Musings: Writing in the Negative Space

I’m baaaa-aaaaack!

G’day!

I was having a discussion with a friend of mine, recently. This friend is insanely talented (he writes and draws), and we were talking over a collaborative idea I’d had for both of us to work on (said collaborative idea involving a graphic novel/comic style book).

This led us into a discussion of the sort of illustration style I had in mind–which, to be honest, mostly served to illustrate (ha! see what I did there?) how little idea I had of the style I wanted, and how little I knew about drawing and graphics as a whole. One of the art styles I brought up as something I liked was the art of Hellboy, which led off into another discussion–this one about the use of negative space.

Negative space.

Mike Mignola's Hellboy

Mike Mignola’s Hellboy

It’s a concept that I’d heard of before, but not in a while. The concept, like the style, is deceptively simple: negative space is the space that surrounds an object (the positive space) in an image. In the concept of negative space, this space is just as important–and in some cases, more important–than the positive space. It defines the positive space. It gives the positive space its meaning and boundaries. As a method of illustration, it brings a certain starkness and boldness of style that I love.

After discussing this with my friend, it occurred to me that I’m fond of negative space in more than just illustrations. I’m also a huge fan of negative space when it comes to reading–and writing.

On the face of it, you’d say that it’s not possible to used negative space for anything that isn’t visual. I would then say that you’re dead wrong. (If, on the other hand, you’d say that you agree completely, I’d stutter around a bit because the conversation was not going the way it went in my head and I was now flailing while my brain re-routed it.)

Because of course it’s possible. The execution may be slightly different, but the idea of presenting a concept, world, or character by using factors and indicators outside of the actual concept, world, or character, is a totally legitimate form of writing. It’s also a very effective one.

So there you have it, guys.

Basically, if you ever read one of my books that doesn’t make sense to you, or where the world-building, characters, or concept is never fully explained, it’s just me writing in the negative space and you obviously haven’t been clever enough to understand my genius *snark, snark* (IT’S ALL THERE IN THE SUBTEXT, GUYS.)

Seriously, though.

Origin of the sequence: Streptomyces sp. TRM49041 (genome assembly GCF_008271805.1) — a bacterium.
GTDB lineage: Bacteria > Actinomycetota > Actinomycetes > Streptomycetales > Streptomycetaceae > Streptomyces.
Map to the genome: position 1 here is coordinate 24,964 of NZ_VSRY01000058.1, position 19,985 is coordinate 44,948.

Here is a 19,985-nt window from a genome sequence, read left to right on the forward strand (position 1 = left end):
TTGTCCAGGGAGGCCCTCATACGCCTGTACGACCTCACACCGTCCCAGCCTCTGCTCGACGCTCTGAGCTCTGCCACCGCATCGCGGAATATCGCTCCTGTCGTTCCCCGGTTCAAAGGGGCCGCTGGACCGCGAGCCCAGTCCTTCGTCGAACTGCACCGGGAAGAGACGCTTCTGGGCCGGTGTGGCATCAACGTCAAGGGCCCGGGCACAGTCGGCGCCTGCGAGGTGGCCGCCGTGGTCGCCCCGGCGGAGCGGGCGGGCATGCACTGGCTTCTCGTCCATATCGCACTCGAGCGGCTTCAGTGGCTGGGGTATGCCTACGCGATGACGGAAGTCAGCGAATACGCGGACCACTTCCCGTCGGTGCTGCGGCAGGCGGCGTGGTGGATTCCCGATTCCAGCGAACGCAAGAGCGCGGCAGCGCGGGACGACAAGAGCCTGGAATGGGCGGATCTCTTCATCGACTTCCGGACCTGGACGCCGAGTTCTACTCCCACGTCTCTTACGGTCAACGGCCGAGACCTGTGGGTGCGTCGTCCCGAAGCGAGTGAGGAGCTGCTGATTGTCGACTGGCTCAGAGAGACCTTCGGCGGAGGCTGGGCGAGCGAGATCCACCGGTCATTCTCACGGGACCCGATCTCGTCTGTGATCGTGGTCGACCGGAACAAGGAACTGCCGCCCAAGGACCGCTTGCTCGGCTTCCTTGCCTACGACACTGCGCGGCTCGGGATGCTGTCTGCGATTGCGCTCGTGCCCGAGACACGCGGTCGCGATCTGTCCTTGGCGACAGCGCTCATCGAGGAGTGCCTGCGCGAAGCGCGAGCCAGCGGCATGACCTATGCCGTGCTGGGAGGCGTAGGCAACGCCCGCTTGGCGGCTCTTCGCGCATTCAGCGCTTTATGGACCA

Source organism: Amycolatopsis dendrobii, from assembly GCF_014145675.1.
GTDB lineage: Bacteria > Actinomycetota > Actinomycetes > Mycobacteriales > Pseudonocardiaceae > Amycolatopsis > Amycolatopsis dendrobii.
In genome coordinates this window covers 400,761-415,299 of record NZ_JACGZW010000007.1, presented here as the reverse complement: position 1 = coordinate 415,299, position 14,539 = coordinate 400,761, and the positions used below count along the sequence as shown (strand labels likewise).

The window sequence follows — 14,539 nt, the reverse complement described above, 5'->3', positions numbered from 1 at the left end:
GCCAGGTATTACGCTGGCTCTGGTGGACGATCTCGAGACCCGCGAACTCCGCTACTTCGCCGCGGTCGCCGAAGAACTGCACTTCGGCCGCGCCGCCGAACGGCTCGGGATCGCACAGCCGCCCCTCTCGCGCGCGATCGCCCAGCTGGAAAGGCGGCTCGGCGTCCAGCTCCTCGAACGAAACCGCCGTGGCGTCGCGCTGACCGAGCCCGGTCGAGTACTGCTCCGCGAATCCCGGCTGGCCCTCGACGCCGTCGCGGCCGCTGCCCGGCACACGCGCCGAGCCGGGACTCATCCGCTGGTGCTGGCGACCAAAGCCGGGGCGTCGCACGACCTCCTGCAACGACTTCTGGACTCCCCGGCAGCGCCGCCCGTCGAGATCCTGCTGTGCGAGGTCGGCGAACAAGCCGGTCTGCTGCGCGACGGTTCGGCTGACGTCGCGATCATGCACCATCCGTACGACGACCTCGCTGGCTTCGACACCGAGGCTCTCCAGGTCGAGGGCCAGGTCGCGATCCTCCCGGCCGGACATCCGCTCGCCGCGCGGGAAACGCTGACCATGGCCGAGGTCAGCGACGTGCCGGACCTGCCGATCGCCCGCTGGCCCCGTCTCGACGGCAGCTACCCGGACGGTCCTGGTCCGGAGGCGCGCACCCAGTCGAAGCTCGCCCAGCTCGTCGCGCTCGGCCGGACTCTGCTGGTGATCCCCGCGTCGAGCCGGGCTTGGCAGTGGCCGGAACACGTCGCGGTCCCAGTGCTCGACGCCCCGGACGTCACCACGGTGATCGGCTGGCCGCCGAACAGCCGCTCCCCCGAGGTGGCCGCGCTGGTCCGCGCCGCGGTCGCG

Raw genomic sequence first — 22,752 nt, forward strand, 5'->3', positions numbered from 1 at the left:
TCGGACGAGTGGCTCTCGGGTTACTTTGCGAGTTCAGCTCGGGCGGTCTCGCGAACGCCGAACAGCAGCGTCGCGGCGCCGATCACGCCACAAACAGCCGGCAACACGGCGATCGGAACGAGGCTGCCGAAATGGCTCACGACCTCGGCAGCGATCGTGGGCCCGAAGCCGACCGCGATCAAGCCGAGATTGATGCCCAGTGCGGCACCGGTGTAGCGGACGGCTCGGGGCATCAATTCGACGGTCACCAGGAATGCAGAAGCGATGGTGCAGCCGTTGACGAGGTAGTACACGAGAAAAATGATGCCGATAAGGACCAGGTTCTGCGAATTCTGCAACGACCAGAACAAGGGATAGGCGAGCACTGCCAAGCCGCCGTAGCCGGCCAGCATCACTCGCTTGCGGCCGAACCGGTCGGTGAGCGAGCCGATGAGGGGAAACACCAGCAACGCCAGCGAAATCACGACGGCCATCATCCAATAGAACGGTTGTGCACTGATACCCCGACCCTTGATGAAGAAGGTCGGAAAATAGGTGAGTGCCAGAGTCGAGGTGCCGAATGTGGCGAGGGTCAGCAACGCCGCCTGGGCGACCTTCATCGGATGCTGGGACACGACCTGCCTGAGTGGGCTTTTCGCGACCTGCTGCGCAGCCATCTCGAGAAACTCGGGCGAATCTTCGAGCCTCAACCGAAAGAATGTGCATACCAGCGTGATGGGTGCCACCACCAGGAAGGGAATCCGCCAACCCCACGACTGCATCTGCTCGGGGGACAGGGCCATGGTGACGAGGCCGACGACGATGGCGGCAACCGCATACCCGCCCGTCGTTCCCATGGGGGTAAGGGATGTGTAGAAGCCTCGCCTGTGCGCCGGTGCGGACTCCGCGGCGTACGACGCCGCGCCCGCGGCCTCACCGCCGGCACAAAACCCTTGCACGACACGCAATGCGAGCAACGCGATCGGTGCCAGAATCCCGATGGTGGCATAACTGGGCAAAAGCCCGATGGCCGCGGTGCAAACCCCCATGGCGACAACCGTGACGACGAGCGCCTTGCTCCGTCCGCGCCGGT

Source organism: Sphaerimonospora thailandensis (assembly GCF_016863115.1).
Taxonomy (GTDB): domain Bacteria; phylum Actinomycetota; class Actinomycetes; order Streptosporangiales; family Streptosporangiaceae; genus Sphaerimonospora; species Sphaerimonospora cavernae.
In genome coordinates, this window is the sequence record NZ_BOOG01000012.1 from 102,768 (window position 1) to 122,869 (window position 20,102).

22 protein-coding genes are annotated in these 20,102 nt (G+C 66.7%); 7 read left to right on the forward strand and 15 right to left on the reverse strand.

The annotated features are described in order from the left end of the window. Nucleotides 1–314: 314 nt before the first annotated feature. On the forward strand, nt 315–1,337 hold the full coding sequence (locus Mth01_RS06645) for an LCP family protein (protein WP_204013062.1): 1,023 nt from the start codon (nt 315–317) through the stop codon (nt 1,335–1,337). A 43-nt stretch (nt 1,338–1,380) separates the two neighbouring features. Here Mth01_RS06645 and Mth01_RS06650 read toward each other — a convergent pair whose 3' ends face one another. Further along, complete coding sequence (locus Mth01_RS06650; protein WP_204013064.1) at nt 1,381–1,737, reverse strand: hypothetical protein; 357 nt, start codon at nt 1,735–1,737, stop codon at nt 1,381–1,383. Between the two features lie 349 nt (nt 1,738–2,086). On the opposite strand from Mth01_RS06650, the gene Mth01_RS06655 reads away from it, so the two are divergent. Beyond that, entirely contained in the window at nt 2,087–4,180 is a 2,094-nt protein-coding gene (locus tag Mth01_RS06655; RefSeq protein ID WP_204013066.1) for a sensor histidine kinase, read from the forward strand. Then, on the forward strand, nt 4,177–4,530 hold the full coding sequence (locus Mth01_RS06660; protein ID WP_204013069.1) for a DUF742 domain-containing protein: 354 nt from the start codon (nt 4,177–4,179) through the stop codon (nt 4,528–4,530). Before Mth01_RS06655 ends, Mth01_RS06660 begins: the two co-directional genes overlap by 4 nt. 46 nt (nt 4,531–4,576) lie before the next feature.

Negative space is one of my favourite styles of writing–was even before I thought of it as an actual style–and I typically try to explain as little as possible, leaving the reader to figure things out on their own by the way the book is written and the way the characters act and react. (“Never apologise, never explain”, as Antonia Forest says through her Navy-trained characters).

Because I trust you guys to be clever enough to get it. Sometimes, of course, that backfires on me, because sometimes I forget how much I know about the story as a whole, and don’t give my readers enough to work with.

In other words, negative space can be a double-edged sword, which means it needs to be handled very carefully (especially if you’re inclined to clumsiness, like me). But when done well, it’s delightful to read.

My favourite users of negative space: Antonia Forest, Ronald Kidd, Diana Wynne Jones, and Nicholas Fisk.

Antonia Forest uses her negative space in the form of conversation: aka, what is often not written in the form of narrative is given to the reader just as clearly by effective dialogue. It shapes the narrative rather than the narrative shaping it.

In a similar fashion, Ronald Kidd (especially in the fabulous Sizzle and Splat) writes whole passages of dialogue only, and it is amazingly effective. Seriously, go and read Sizzle and Splat right now.

Diana Wynne Jones uses her negative space more in the way of spare, no-nonsense narrative that in its simplicity says a lot more than another writer would say in twice as many words. She uses simple words and easy sentences, and they’re superbly  effective.

Nicholas Fisk, now: he’s the the really interesting one. His negative space is more of an idea than an actual thing. It’s the adult perspective. See, he writes children’s books. I could read them easily as a child and understood and loved them. Now that I read them as an adult, its as though there’s a second layer there: a layer just for me as an adult, that shapes the story into different–and yet they’re just the same–lines than it had when I was a child.

I don’t always do it well, and I don’t always do it effectively, but I don’t think I’ll ever stop using negative space.

Resolved…Not To Make New Year Resolutions

List pic

Makin’ a list! Checkin’ it tw- Wait, no, that’s Santa…

Okay. So I broke that resolution already. But it’s not all bad! I’m gonna keep the others on the list!

Er.

Well. I’m going to try.

So what’s going on for me in the new year? So, so much. In terms of resolutions, I’ve made a new daily wordcount goal: 2000 wpd instead of 1000 wpd. If NaNoWriMo showed me anything, it’s that I can write 2000 wpd when I’m not procrastinating.

I’ve also decided that I’m not going to be buying any clothes this year. I have too many already, and if I get the urge for new clothes, I have stacks upon stacks of fabric and patterns, and a perfectly good sewing machine that I actually like using. So if I want new clothes, I’ll make ’em.